Some people collect stamps. Others accumulate celebrity autographs, or keep detailed lists of every bird species they've spotted. But Coloradans collect 14ers.
Of the 83 mountains in the United States higher than 14,000 feet, two-thirds are in Colorado, a point of towering pride for residents of this rugged state. The 54 white peaks on the roof of Denver's dramatic airport terminal represent the state's 14ers. When Colorado picked a design this summer for its state quarter, the choice was just about inevitable: Long's Peak, a majestic 14,255-foot massif in Rocky Mountain National Park.
Every summer, hundreds of thousands of people here set out to climb a 14er or two. Many Coloradans keep life lists of their conquests; the Colorado Mountain Club says more than 1,000 have climbed all 54. Some particularly hardy souls have topped them all in the winter.
Suddenly, though, the peak-baggers face a steep new obstacle. Here in Pike National Forest, where the 14ers are so thick that a strong climber can summit three in one day, the Forest Service this summer is warning people that the trails up some of the most popular peaks are actually on private land.
"We haven't closed any trails, and we hope it doesn't come to that," said Sara Mayben, who runs the Forest Service ranger station in this old mining town on the continental divide. "But we are now issuing notices for certain 14ers: If you summit this peak, you are trespassing on private property."
Most of the mountains here -- like most of the land in the arid West -- belong to the American public. But the slopes and summits of some peaks were claimed by miners more than a century ago. The high alpine gold and silver mines in central Colorado are shut now; under the 1872 Mining Act, though, the mining companies, or their descendants, still own the property.
"We've known for years that people are climbing on our land," said Maurice Reiber, whose Earth Energy Resources Co. owns chunks of several 14ers. "The reason we asked the Forest Service to do something about it this year is because society has changed.
"Let's face it," Reiber continued, "this is a lawsuit-happy country nowadays. If somebody breaks through a gate up there and falls into an old mine shaft, they might decide to sue me. The liability question is the issue we've got to resolve."
The Forest Service said there has been no such legal action to date. But many peak-baggers sympathize with the landowners' concern.
"Here's a guy who's generous enough to let people use his property for free," noted T.J. Rapoport, a veteran climber who runs the Colorado Fourteeners Initiative, an environmental group. "But the lawyers tell us there is no waiver, no release he could design that would definitely protect him against a jury verdict."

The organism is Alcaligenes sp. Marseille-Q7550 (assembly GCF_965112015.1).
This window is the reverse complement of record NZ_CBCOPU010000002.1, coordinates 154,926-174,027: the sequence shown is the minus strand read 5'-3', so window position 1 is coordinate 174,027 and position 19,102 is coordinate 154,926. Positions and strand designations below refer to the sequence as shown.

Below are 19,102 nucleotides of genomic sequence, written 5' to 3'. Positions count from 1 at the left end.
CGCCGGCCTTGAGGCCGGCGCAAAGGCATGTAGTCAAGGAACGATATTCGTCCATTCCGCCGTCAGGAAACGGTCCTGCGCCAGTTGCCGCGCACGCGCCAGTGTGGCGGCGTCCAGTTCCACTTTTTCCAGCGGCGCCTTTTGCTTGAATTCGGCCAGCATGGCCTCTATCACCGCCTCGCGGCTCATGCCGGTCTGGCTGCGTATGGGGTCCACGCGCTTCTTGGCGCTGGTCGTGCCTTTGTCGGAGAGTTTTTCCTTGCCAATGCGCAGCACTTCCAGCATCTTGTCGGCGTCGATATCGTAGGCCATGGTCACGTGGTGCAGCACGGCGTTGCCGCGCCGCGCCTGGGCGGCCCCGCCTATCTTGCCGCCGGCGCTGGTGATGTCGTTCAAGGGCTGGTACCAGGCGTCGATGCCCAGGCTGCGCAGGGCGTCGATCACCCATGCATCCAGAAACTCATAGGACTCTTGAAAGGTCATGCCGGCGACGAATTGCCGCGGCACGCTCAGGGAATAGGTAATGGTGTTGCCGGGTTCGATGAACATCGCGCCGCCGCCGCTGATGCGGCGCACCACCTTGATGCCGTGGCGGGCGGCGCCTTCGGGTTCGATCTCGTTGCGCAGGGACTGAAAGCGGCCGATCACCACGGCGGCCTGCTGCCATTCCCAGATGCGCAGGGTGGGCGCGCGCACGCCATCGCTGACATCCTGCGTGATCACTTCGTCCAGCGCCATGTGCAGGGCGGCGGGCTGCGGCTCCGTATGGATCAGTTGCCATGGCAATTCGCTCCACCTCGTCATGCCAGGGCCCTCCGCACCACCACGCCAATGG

The issue has emerged now because climbing Colorado's 14ers has become vastly more popular in recent years. The number of peak-baggers has grown even faster than the skyrocketing population of this youthful, outdoor-minded state. More climbers mean more chances of a serious injury, and a potential lawsuit.
Why would you spend an exhausting day trekking to a barren point of rock nearly three miles high? The appeal is clear to anybody who has felt the top-of-the-world sensation, and seen the view, on a 14,000-foot peak. The song "America the Beautiful" was written atop Pikes Peak (14,110 ft.); from its summit, sure enough, the view to the west takes in ridge after majestic ridge of purple mountains, while the eastern vista offers a vast amber sea of waving grain.
Some climbers pick their peak by its name, particularly in the Collegiate Range, near Salida, Colo. It is a matter of supreme importance to a certain subset that Mount Princeton (14,197 ft.) is taller than Mount Yale -- merely one foot taller, but that's enough for Princeton grads. Harvard graduates, of course, point out that Mount Harvard, at 14,420 feet, is higher than both.
The Collegiate Range offers its own bragging rights. Writer Ed Quillen of Salida is a college dropout but has climbed all the Collegiate peaks. When people start boasting about their education, Quillen says: "I went to Harvard, Yale and Princeton, and got as high as you can go."
Forest Service officials say a key reason for the "trespass" notices it is issuing -- to people climbing Mounts Bross, Democrat, Lincoln and Sherman, all popular 14ers near here -- is to draw attention to the owners' liability concern, and thus prompt some public resolution.
"The climber community, the Forest Service, the legislature -- we're all looking for some way we can deal with the liability issue and still keep our mountains open," says Rapoport of the Fourteeners Initiative. "There may be some way the Forest Service could indemnify the owners in case of a lawsuit."
On the other hand, Rapoport is among many Coloradans who despair at the rapid increase in human traffic on the state's highest mountains. "Our 14ers are huge and magnificent, but they are actually fragile, high alpine ecosystems. They may not survive the tread of a million boots every summer."
To deal with the problem of excessive usage on the 14ers, environmental groups and Forest Service officials are urging people to forget the cachet of bagging a 14,000-foot peak and climb a 12,000- or 13,000-foot mountain instead.
"The 13er has the same wildflowers, the same hike, the same view at the top," said Mayben, the Forest Service ranger here. "We've got mountains that are 13,995 feet. If you have some need to get to 14, climb that one -- and then jump up."